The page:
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Convocation, documentary screening honors military veterans

November 13, 2018

Contact: Brittney Dabney, Office of Communications, Public Relations and Marketing
  

Dr. Bernard Watson at podium
Watson addresses audience during Veterans Convocation.

Tuskegee University honored military veterans during a Veterans Day Convocation held on Sunday, Nov. 11 in the University Chapel. The event included speaker Dr. Bernard C. Watson, a Korean War veteran, distinguished educator, civic leader and civil rights champion. 

The program also included a special screening of the 55-minute documentary film, “Veterans of Color,” –– released in 2012 to preserve the stories of African-American war veterans. Watson served as the film’s executive producer, and during his convocation remarks, he emphasized the role Tuskegee University and the Tuskegee Airmen have played in history.

“We have a long history, and it’s important for you to not only know it, but your children and their grandchildren to know about it as well,” said Watson. “What happened here at Tuskegee University changed the armed forces of the United States.”

“Black pilots flew B-39, B-40, B-47 and B-51 Mustangs,” he continued. “The Tuskegee Airmen flew 200 bomber escort missions. They shot down 111 enemy aircrafts, destroyed 150 more on the ground, and never lost a bomber that they escorted.”

Watson enlisted in the U.S. Air Force as a basic airman in 1951 and was discharged as a first lieutenant in 1954. His discharge, however, was just the beginning of his public service. President Lyndon B. Johnson appointed him to the National Council on Education Professions Development. He was later appointed by President Jimmy Carter to serve on the National Council Educational Research. And, in 1994, President Bill Clinton appointed him to the President’s Board of Advisors on Historically Black Colleges and Universities.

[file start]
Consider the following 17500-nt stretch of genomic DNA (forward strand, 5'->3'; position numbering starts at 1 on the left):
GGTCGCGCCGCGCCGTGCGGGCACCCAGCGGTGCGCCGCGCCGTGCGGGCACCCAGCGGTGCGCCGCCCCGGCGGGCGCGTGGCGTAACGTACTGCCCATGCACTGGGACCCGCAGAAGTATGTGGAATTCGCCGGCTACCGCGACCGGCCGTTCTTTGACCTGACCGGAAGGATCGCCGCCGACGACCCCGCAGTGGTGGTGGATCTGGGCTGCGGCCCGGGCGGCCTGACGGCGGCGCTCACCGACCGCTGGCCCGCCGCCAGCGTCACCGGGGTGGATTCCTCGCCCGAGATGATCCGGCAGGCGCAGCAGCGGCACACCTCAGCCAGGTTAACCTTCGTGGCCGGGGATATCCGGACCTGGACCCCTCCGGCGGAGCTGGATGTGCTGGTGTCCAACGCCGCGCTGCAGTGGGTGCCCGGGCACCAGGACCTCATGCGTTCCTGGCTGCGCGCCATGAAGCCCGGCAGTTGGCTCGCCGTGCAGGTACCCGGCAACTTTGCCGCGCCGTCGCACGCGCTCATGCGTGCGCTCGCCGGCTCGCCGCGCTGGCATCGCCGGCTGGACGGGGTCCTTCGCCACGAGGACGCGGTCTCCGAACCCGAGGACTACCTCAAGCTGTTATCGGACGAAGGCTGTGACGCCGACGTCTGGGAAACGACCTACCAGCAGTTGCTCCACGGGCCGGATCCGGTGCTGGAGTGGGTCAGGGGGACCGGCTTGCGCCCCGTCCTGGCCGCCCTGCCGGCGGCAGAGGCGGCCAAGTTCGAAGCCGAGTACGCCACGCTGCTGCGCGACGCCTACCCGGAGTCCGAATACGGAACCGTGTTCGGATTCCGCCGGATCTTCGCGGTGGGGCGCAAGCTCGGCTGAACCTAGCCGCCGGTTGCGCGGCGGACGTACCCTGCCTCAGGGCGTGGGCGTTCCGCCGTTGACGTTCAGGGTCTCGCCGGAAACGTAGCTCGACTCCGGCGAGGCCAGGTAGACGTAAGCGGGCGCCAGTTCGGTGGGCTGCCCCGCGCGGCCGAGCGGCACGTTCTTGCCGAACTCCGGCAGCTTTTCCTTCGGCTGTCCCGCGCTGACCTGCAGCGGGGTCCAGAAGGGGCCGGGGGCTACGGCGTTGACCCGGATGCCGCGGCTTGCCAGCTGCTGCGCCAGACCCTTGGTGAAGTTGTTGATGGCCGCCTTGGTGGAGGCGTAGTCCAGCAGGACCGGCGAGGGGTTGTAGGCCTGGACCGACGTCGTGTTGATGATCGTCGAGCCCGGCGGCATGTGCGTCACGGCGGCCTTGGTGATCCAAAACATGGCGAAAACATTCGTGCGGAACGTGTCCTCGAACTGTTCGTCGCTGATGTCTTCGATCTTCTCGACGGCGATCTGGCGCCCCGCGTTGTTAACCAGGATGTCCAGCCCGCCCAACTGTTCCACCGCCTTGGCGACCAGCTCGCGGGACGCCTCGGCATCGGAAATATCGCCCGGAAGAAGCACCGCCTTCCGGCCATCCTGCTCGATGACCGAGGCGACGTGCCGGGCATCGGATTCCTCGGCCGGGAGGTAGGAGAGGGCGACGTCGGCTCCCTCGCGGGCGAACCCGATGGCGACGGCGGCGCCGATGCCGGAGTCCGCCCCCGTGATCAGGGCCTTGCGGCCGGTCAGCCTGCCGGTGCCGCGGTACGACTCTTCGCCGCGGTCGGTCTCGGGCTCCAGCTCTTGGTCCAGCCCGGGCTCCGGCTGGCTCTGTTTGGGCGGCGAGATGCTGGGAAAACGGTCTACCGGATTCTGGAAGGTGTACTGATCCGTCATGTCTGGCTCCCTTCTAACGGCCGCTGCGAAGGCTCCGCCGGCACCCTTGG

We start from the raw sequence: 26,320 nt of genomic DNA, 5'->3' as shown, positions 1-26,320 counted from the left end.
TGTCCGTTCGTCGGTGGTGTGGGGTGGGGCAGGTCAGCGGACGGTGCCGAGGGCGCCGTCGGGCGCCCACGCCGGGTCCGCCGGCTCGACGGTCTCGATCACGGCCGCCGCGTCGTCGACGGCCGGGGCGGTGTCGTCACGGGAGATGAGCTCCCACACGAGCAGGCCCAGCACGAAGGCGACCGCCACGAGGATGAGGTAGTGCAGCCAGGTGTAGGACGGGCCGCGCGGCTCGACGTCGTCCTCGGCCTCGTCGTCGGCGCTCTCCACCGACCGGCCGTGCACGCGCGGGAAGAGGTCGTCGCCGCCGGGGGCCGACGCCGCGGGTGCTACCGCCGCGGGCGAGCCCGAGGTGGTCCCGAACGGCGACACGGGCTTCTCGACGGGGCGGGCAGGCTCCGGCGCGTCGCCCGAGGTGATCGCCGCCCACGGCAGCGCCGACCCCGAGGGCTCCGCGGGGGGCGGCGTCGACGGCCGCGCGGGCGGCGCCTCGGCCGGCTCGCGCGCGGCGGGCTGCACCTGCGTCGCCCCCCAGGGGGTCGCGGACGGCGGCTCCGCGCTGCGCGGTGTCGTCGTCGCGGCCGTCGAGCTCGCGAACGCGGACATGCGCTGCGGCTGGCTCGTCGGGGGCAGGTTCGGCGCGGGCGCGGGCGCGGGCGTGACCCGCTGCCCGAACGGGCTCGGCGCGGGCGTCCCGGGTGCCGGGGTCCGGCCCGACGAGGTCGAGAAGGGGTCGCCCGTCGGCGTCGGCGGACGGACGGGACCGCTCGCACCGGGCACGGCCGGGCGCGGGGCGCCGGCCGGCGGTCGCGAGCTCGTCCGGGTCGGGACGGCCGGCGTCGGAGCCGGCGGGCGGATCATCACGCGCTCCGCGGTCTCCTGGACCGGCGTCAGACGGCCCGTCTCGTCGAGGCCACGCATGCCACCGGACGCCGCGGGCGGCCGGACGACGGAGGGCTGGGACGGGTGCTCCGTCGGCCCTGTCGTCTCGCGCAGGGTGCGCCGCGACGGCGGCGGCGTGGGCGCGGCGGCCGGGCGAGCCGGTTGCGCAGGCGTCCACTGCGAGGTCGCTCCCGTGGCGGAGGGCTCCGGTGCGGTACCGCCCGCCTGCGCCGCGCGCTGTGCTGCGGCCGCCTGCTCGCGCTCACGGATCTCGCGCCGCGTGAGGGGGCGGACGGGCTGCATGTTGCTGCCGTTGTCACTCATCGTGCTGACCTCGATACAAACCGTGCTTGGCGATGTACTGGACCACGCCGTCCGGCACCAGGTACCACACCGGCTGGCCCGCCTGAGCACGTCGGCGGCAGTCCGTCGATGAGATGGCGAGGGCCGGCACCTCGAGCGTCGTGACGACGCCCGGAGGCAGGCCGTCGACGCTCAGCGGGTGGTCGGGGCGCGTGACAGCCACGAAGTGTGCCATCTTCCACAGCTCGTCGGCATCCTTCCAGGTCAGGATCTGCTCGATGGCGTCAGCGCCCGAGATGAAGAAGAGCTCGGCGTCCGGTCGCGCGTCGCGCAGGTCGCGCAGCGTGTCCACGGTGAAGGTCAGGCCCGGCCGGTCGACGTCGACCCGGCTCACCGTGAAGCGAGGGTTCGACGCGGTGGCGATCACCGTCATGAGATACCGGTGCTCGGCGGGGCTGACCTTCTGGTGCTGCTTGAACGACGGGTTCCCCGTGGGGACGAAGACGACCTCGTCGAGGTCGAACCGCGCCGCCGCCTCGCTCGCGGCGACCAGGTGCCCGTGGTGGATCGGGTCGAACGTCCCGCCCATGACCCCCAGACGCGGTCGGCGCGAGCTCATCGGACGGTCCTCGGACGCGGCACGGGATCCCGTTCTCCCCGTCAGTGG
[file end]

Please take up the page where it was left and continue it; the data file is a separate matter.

Also present for Sunday’s convocation was Maxwell Air Force Base’s Air University commander and president, Lt. Gen. Anthony Cotton, who is the first African-American to serve in that position.

“I’m truly humbled to be here today. I’m before you because we stand on hollowed grounds –– Tuskegee Institute, now Tuskegee University, is the reason that I, as an African-American lieutenant general in the United States Air Force, am able to speak with you today,” explained Cotton.

“On behalf of myself and others, I’m more than ever appreciative of those who have come before me and have allowed me to stand on their broad shoulders –– right here, from Moton Field and beyond, I’d like to say thank you,” he added.  

The convocation also featured patriotic songs performed by the Tuskegee University Golden Voices Concert Choir; and participation by and recognition of Tuskegee’s Air Force, Army and Navy ROTC cadets.

Please view the video below which includes Watson’s entire convocation address.

© 2018, Tuskegee University